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Running Credit Checks on Job Applicants is Rife on the Job
(March 8, 2010) - Looking for a job? A strong résumé with great references isn't all you need these days. Add a clean credit report to your list.
More than 60 percent of employers are running credit checks on at least some job applicants, up from 46 percent in 2006, according to a recent survey by the Society for Human Resources Management.
Credit card debt, late payments and repossessions are some of the findings employers may see in these reports, which they are using to make judgment calls about potential hires.
Sound strange? Definitely. Illegal? Nope, although some hope to change that.
According to Steven V. Modica, principal of the Modica & Associates law firm in Greece, employers are able to use credit checks on any potential hire, not just those who handle money.
This is creating lots of skepticism. For instance, an employer has to get consent to run a credit check. So if the potential employee doesn't grant consent, it may set off some red flags with the employer. And in today's economy, there are multiple qualified people for any one position, so you need to stand out — and not in a bad way.
If you don't offer consent, "Do you have any doubt who's going to get the job? I don't," Modica says.
That's why lawmakers in 16 states, including New York, have proposed outlawing most credit checks, saying the practice should be only for employees who handle or oversee money. (The bill has been referred to the House Financial Services Committee.)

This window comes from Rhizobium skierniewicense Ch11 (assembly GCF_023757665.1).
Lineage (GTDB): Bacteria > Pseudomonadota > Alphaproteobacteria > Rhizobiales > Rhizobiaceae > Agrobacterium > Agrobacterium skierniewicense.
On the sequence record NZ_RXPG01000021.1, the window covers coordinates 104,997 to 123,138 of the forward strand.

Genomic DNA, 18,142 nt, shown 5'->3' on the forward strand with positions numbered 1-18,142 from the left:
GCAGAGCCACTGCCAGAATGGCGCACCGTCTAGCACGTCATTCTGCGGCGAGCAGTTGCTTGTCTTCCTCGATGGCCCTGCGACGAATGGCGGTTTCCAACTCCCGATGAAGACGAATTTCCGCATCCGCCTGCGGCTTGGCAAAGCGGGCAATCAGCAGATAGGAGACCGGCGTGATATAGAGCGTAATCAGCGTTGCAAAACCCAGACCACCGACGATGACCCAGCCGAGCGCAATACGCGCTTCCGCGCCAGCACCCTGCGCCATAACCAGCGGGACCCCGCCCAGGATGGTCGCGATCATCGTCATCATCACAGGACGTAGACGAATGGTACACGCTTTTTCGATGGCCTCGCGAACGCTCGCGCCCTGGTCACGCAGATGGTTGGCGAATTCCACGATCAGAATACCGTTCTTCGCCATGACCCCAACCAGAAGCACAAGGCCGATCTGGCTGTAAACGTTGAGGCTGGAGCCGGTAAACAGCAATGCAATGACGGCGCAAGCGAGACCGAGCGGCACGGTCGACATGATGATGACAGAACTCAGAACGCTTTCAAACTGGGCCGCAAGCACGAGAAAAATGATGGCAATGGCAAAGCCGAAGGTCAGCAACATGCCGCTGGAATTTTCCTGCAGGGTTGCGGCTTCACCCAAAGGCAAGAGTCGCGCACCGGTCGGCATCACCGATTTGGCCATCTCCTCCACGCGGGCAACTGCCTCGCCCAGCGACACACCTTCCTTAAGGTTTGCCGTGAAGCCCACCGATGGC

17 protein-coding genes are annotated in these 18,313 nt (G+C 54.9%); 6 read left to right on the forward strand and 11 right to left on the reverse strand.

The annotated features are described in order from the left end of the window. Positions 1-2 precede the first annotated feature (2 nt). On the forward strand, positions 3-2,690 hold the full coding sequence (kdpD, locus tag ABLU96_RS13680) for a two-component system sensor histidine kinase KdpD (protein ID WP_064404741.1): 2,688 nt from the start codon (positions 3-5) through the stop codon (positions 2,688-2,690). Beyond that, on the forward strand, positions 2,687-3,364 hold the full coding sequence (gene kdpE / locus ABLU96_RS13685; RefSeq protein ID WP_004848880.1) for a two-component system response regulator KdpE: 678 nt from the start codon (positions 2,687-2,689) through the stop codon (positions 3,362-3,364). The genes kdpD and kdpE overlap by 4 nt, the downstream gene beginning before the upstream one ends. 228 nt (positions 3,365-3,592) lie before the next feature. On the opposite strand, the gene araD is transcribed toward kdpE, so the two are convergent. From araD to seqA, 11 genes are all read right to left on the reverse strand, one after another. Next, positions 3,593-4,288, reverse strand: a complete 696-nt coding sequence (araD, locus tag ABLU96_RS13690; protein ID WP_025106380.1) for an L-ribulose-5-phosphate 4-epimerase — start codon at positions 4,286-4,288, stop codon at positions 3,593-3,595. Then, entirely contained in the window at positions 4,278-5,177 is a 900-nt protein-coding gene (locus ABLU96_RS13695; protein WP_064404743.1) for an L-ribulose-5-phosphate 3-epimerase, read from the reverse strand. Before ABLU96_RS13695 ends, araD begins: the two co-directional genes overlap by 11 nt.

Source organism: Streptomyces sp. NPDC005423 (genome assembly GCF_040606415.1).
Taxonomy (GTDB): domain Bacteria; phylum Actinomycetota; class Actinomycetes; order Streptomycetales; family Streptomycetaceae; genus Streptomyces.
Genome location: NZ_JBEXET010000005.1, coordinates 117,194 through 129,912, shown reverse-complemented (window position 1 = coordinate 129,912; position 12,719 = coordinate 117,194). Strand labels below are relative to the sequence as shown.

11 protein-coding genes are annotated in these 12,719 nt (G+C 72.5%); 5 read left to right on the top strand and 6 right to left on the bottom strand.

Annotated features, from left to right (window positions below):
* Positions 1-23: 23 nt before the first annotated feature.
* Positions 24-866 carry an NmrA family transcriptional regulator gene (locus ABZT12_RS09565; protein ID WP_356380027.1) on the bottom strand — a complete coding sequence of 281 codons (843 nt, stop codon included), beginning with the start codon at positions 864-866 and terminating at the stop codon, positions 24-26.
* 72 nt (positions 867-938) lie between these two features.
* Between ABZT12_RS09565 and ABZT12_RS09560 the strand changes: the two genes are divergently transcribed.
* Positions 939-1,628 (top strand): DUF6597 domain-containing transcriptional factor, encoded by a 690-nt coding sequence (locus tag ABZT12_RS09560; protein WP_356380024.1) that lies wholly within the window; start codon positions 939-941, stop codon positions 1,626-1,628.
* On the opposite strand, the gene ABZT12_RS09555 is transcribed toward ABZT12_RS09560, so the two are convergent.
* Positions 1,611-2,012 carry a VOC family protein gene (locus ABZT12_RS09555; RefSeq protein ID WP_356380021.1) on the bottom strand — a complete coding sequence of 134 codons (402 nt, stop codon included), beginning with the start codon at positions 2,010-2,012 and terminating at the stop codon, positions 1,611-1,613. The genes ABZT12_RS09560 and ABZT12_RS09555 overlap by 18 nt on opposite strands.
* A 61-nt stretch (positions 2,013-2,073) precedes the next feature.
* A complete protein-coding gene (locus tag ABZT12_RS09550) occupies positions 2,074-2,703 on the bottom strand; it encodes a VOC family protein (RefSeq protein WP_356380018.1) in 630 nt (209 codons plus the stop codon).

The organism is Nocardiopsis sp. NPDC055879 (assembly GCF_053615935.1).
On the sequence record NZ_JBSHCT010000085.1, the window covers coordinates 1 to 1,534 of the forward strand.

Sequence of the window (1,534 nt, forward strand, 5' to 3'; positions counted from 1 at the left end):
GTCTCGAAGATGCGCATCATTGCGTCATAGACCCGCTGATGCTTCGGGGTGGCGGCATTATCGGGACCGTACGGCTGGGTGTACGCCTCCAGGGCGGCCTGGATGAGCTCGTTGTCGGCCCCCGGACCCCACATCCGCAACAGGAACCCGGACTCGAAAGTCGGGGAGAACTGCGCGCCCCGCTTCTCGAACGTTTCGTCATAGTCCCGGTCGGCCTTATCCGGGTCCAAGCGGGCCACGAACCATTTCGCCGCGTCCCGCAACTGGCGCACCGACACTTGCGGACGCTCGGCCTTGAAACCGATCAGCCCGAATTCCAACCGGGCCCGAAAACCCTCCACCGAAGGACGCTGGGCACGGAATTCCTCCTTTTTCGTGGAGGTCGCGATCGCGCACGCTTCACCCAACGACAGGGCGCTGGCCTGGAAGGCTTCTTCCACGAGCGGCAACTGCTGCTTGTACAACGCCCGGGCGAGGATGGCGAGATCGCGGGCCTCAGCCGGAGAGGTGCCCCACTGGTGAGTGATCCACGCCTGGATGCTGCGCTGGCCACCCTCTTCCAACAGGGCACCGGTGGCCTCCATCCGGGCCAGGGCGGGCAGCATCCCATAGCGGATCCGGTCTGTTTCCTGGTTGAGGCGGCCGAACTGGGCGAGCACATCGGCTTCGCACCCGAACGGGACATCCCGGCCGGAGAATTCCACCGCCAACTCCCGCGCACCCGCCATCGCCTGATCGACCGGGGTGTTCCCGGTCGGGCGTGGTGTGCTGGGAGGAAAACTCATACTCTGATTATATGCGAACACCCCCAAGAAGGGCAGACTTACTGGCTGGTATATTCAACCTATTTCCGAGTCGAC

While it may not be popular, this screening tool isn't new.
Marcia Marriott, an associate professor at St. John Fisher College who also teaches in the human resources graduate program at Nazareth College, says this has been around for decades. She says credit checks should be used only in certain situations, such as when the employee would be working as a comptroller or as an accountant.
With employee theft playing a role in 30 percent of business failures, according to the U.S. Chamber of Commerce, it's no surprise companies are eager to hire carefully.
But credit checks for all? Although some employers may believe that a job candidate with a poor credit history isn't a reliable or honest person, that isn't always the big picture. There could be many reasons why someone runs into money trouble — a sick child, an illness, a nasty divorce.
"There often are extenuating circumstances. You might lose good people in that process," Modica says.
Source: Democrat & Chronicle
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